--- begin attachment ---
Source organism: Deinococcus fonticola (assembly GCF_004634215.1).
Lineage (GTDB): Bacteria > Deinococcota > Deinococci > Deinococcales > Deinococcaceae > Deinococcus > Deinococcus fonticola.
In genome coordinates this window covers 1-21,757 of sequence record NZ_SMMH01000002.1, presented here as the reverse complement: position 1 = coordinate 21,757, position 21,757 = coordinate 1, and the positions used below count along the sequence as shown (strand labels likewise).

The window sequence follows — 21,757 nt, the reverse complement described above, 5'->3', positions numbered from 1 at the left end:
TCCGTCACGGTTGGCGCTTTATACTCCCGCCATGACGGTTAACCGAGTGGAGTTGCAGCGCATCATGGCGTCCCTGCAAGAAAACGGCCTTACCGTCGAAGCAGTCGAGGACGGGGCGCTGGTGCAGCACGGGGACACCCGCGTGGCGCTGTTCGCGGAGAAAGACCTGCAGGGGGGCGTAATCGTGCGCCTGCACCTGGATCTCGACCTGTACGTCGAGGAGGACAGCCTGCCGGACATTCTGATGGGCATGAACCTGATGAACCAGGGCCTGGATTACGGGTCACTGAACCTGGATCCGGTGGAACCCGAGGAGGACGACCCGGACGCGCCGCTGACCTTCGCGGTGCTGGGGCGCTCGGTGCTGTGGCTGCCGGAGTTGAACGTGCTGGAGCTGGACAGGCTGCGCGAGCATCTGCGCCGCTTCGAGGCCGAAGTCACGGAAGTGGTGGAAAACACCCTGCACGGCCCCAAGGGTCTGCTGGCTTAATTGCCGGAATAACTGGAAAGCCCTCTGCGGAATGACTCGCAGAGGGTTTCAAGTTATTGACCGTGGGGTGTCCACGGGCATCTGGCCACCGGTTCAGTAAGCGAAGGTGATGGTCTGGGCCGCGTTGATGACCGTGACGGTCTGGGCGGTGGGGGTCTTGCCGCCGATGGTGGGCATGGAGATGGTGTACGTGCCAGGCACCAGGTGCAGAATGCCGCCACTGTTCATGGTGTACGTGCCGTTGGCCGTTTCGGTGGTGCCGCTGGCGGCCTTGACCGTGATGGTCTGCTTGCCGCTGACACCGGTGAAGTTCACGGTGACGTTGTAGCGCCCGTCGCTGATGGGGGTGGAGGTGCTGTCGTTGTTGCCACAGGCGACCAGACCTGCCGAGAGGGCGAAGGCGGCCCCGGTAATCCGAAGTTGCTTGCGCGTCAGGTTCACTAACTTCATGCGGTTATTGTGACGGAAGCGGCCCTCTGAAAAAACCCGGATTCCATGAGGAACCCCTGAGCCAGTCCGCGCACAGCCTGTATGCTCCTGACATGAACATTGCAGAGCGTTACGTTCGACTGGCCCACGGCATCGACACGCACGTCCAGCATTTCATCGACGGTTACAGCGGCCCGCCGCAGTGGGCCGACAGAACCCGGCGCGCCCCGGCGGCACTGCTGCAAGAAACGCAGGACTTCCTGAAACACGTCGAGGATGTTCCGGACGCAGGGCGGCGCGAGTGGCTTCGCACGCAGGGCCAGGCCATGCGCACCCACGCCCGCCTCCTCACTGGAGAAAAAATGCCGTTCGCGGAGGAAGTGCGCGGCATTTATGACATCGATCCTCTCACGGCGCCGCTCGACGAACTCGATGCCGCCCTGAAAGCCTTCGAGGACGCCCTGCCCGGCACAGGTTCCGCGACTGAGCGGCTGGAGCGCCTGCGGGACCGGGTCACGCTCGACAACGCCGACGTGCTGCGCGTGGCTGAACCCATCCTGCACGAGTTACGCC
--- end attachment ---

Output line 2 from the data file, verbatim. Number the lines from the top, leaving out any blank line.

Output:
Lineage (GTDB): Bacteria > Deinococcota > Deinococci > Deinococcales > Deinococcaceae > Deinococcus > Deinococcus fonticola.